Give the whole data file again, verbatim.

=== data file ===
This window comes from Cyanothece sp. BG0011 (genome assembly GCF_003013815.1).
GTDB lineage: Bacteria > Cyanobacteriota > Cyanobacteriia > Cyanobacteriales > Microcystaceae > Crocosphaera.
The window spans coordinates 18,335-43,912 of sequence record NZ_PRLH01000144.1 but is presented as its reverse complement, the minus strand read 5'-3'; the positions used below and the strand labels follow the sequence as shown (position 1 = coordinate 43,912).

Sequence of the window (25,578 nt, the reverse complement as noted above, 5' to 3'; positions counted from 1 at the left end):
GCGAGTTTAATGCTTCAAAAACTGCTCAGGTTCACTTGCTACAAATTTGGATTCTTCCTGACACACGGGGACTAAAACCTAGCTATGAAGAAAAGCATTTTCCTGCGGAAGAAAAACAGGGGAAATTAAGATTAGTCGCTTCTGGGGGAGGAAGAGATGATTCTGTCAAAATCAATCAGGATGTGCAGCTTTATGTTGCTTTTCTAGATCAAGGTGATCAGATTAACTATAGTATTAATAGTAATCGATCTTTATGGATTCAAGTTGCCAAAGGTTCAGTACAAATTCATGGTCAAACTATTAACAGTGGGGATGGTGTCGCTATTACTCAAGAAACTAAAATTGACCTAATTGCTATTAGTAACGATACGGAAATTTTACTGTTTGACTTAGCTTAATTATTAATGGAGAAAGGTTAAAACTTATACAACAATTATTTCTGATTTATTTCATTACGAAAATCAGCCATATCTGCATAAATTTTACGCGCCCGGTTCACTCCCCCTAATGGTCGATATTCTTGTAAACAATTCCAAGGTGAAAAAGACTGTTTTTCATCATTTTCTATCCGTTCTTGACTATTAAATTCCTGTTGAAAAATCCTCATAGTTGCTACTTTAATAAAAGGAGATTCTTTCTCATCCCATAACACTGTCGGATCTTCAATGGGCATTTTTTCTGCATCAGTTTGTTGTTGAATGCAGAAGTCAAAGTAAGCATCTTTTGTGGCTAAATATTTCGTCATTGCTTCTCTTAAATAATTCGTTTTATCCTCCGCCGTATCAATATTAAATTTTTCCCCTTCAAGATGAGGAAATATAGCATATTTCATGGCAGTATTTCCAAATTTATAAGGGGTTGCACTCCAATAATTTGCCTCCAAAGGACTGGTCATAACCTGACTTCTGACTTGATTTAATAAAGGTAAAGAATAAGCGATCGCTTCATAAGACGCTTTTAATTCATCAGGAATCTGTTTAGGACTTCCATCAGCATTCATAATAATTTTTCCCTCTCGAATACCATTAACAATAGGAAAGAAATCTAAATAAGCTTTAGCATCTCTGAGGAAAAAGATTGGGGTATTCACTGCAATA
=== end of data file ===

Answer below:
This window comes from Cyanothece sp. BG0011 (genome assembly GCF_003013815.1).
GTDB lineage: Bacteria > Cyanobacteriota > Cyanobacteriia > Cyanobacteriales > Microcystaceae > Crocosphaera.
The window spans coordinates 18,335-43,912 of sequence record NZ_PRLH01000144.1 but is presented as its reverse complement, the minus strand read 5'-3'; the positions used below and the strand labels follow the sequence as shown (position 1 = coordinate 43,912).

Sequence of the window (25,578 nt, the reverse complement as noted above, 5' to 3'; positions counted from 1 at the left end):
GCGAGTTTAATGCTTCAAAAACTGCTCAGGTTCACTTGCTACAAATTTGGATTCTTCCTGACACACGGGGACTAAAACCTAGCTATGAAGAAAAGCATTTTCCTGCGGAAGAAAAACAGGGGAAATTAAGATTAGTCGCTTCTGGGGGAGGAAGAGATGATTCTGTCAAAATCAATCAGGATGTGCAGCTTTATGTTGCTTTTCTAGATCAAGGTGATCAGATTAACTATAGTATTAATAGTAATCGATCTTTATGGATTCAAGTTGCCAAAGGTTCAGTACAAATTCATGGTCAAACTATTAACAGTGGGGATGGTGTCGCTATTACTCAAGAAACTAAAATTGACCTAATTGCTATTAGTAACGATACGGAAATTTTACTGTTTGACTTAGCTTAATTATTAATGGAGAAAGGTTAAAACTTATACAACAATTATTTCTGATTTATTTCATTACGAAAATCAGCCATATCTGCATAAATTTTACGCGCCCGGTTCACTCCCCCTAATGGTCGATATTCTTGTAAACAATTCCAAGGTGAAAAAGACTGTTTTTCATCATTTTCTATCCGTTCTTGACTATTAAATTCCTGTTGAAAAATCCTCATAGTTGCTACTTTAATAAAAGGAGATTCTTTCTCATCCCATAACACTGTCGGATCTTCAATGGGCATTTTTTCTGCATCAGTTTGTTGTTGAATGCAGAAGTCAAAGTAAGCATCTTTTGTGGCTAAATATTTCGTCATTGCTTCTCTTAAATAATTCGTTTTATCCTCCGCCGTATCAATATTAAATTTTTCCCCTTCAAGATGAGGAAATATAGCATATTTCATGGCAGTATTTCCAAATTTATAAGGGGTTGCACTCCAATAATTTGCCTCCAAAGGACTGGTCATAACCTGACTTCTGACTTGATTTAATAAAGGTAAAGAATAAGCGATCGCTTCATAAGACGCTTTTAATTCATCAGGAATCTGTTTAGGACTTCCATCAGCATTCATAATAATTTTTCCCTCTCGAATACCATTAACAATAGGAAAGAAATCTAAATAAGCTTTAGCATCTCTGAGGAAAAAGATTGGGGTATTCACTGCAATA